Haiti field hospital demonstrates Israel’s humanitarianism, technical skills
By Rabbi Leonard Rosenthal
SAN DIEGO — Considering all of the bad press Israel receives, I was thrilled to see the NBC Nightly News positive coverage of the field hospital set up by the Israel Defense Forces (IDF) following the earthquake in Haiti. If you did not see the NBC broadcast last Tuesday, you can watch the clip on YouTube by clicking here.
You can also read an article about Israel’s response to the disaster in the Haaretz newspaper by clicking here.
Even before the scope of the disaster was known, Israel flew in two 747’s loaded with medical equipment and personnel and set up a complete field hospital near the airport. The hospital included advanced medical diagnostic equipment and a well-trained staff. The Israelis immediately began treating earthquake victims with expertise and compassion. As IDF Colonel Dr. Ariel Bar, interviewed in the NBC video said, “When we save the life of one person we feel that we have saved the world, so we saved the world several times in this mission.”
I could not help but reflect on the attitudes of those individuals who do not think Israel has the right to exist. Without Israel, not only would the survivors in Haiti endure greater suffering, but so would the millions of people who benefit from Israel’s technological, agricultural, biological, and medical advances (yes, I do mean millions!).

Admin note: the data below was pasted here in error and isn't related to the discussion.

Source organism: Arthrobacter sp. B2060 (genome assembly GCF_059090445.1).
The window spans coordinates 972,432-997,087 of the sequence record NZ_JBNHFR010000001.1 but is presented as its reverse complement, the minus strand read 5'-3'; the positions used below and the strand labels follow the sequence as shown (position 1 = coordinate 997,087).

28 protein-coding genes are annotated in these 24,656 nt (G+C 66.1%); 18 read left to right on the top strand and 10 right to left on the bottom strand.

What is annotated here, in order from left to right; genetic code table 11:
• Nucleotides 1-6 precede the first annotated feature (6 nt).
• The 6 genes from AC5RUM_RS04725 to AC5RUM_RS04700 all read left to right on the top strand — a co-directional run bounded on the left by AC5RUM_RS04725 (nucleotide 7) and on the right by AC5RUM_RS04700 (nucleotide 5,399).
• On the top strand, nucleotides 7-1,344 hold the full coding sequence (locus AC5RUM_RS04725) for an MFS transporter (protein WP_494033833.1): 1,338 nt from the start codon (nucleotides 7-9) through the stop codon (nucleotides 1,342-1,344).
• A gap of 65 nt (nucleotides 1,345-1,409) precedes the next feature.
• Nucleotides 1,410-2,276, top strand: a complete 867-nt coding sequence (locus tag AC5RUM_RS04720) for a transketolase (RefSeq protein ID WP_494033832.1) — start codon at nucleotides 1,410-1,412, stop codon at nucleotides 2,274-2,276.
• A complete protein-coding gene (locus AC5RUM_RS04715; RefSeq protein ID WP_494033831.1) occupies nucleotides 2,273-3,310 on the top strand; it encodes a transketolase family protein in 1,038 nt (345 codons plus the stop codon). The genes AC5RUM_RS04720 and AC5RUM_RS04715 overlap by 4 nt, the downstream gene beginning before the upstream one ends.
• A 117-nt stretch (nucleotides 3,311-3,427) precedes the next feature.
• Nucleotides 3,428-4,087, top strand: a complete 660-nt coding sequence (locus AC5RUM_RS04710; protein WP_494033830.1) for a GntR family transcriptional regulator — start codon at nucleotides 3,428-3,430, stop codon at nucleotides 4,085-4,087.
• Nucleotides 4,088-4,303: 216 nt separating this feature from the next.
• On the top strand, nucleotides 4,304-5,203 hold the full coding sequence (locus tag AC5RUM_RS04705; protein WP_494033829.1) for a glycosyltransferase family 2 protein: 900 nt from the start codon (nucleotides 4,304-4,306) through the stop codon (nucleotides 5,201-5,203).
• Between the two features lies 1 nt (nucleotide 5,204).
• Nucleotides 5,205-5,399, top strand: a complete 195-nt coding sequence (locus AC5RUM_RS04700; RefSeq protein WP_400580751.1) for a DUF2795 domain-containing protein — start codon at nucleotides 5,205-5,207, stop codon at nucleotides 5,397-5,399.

Even the Egyptian Pharaoh at the time of the Exodus understood the value of the contribution of the Israelites to his country. One of the reasons Pharaoh did not want to let the Israelites go was philosophical: Pharaoh thought he was a god and refused to acknowledge God’s sovereignty over him and his land. But the second reason was practical: Pharaoh knew that the Israelite slaves had contributed a great deal to the infrastructure of his country. They had built his store houses and completed other projects. Without the Israelite slaves’ construction, Egypt would come to a near standstill. His country had greatly benefitted from their servitude.
Pharaoh even acknowledges their contribution explicitly after he finally allows the Israelites to leave. As they approach the Red Sea, Pharaoh has a change of heart and says: “What is this we have done, releasing Israel from our service?” (Ex. 14:5) We know what happens next when he chases them and pursues them through the divided sea.
The Israelis serving in Haiti should be a reminder to the world of all the good that this tiny country does. Her enemies should consider what they personally would lose before they renew their calls for the decedents of the ancient Israelites to be cast into the sea.
Rabbi Rosenthal is spiritual leader of Tifereth Israel Synagogue in San Diego